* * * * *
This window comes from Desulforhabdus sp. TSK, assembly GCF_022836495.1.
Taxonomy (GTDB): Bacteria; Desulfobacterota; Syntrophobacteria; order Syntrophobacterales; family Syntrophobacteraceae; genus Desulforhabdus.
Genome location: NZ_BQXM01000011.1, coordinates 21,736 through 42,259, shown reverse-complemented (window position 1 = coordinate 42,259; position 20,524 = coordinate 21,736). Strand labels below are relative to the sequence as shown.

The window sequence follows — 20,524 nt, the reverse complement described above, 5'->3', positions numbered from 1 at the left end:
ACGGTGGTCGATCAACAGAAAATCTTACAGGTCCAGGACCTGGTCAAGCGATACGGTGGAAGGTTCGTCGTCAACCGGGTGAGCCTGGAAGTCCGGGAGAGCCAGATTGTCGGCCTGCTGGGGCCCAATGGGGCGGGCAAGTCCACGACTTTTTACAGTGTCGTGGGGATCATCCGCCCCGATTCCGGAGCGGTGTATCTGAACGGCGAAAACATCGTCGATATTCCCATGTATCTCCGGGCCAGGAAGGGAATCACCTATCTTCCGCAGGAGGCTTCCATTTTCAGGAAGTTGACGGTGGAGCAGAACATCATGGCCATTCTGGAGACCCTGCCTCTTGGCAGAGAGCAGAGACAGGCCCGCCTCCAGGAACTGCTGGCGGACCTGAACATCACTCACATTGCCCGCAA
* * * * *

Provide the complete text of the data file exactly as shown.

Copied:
This window comes from Desulforhabdus sp. TSK, assembly GCF_022836495.1.
Taxonomy (GTDB): Bacteria; Desulfobacterota; Syntrophobacteria; order Syntrophobacterales; family Syntrophobacteraceae; genus Desulforhabdus.
Genome location: NZ_BQXM01000011.1, coordinates 21,736 through 42,259, shown reverse-complemented (window position 1 = coordinate 42,259; position 20,524 = coordinate 21,736). Strand labels below are relative to the sequence as shown.

The window sequence follows — 20,524 nt, the reverse complement described above, 5'->3', positions numbered from 1 at the left end:
ACGGTGGTCGATCAACAGAAAATCTTACAGGTCCAGGACCTGGTCAAGCGATACGGTGGAAGGTTCGTCGTCAACCGGGTGAGCCTGGAAGTCCGGGAGAGCCAGATTGTCGGCCTGCTGGGGCCCAATGGGGCGGGCAAGTCCACGACTTTTTACAGTGTCGTGGGGATCATCCGCCCCGATTCCGGAGCGGTGTATCTGAACGGCGAAAACATCGTCGATATTCCCATGTATCTCCGGGCCAGGAAGGGAATCACCTATCTTCCGCAGGAGGCTTCCATTTTCAGGAAGTTGACGGTGGAGCAGAACATCATGGCCATTCTGGAGACCCTGCCTCTTGGCAGAGAGCAGAGACAGGCCCGCCTCCAGGAACTGCTGGCGGACCTGAACATCACTCACATTGCCCGCAA